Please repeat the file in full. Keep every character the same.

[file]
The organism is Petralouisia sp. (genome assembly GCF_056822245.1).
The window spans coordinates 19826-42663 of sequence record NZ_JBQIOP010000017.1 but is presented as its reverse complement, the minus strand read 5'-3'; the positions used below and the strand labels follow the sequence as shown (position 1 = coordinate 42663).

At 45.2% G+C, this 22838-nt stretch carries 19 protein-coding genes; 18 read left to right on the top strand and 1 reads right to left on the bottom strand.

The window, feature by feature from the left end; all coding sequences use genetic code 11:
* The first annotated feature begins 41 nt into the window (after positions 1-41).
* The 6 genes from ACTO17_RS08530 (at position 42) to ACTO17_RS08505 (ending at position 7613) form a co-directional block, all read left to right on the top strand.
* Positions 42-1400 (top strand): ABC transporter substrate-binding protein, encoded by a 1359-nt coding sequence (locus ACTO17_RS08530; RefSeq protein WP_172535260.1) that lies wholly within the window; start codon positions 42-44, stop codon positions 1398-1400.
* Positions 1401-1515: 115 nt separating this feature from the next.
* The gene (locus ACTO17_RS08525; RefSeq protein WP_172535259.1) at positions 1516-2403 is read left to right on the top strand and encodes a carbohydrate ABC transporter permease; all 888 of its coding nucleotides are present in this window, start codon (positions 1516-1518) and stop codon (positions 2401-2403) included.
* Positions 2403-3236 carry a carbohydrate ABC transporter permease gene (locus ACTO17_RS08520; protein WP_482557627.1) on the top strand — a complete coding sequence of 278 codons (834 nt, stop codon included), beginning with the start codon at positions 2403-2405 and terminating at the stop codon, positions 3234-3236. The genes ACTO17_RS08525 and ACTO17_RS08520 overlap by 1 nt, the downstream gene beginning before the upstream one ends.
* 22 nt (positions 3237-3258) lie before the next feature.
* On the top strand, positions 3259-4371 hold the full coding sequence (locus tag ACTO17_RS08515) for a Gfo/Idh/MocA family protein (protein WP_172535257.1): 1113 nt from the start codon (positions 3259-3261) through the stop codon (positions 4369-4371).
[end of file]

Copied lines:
The organism is Petralouisia sp. (genome assembly GCF_056822245.1).
The window spans coordinates 19826-42663 of sequence record NZ_JBQIOP010000017.1 but is presented as its reverse complement, the minus strand read 5'-3'; the positions used below and the strand labels follow the sequence as shown (position 1 = coordinate 42663).

At 45.2% G+C, this 22838-nt stretch carries 19 protein-coding genes; 18 read left to right on the top strand and 1 reads right to left on the bottom strand.

The window, feature by feature from the left end; all coding sequences use genetic code 11:
* The first annotated feature begins 41 nt into the window (after positions 1-41).
* The 6 genes from ACTO17_RS08530 (at position 42) to ACTO17_RS08505 (ending at position 7613) form a co-directional block, all read left to right on the top strand.
* Positions 42-1400 (top strand): ABC transporter substrate-binding protein, encoded by a 1359-nt coding sequence (locus ACTO17_RS08530; RefSeq protein WP_172535260.1) that lies wholly within the window; start codon positions 42-44, stop codon positions 1398-1400.
* Positions 1401-1515: 115 nt separating this feature from the next.
* The gene (locus ACTO17_RS08525; RefSeq protein WP_172535259.1) at positions 1516-2403 is read left to right on the top strand and encodes a carbohydrate ABC transporter permease; all 888 of its coding nucleotides are present in this window, start codon (positions 1516-1518) and stop codon (positions 2401-2403) included.
* Positions 2403-3236 carry a carbohydrate ABC transporter permease gene (locus ACTO17_RS08520; protein WP_482557627.1) on the top strand — a complete coding sequence of 278 codons (834 nt, stop codon included), beginning with the start codon at positions 2403-2405 and terminating at the stop codon, positions 3234-3236. The genes ACTO17_RS08525 and ACTO17_RS08520 overlap by 1 nt, the downstream gene beginning before the upstream one ends.
* 22 nt (positions 3237-3258) lie before the next feature.
* On the top strand, positions 3259-4371 hold the full coding sequence (locus tag ACTO17_RS08515) for a Gfo/Idh/MocA family protein (protein WP_172535257.1): 1113 nt from the start codon (positions 3259-3261) through the stop codon (positions 4369-4371).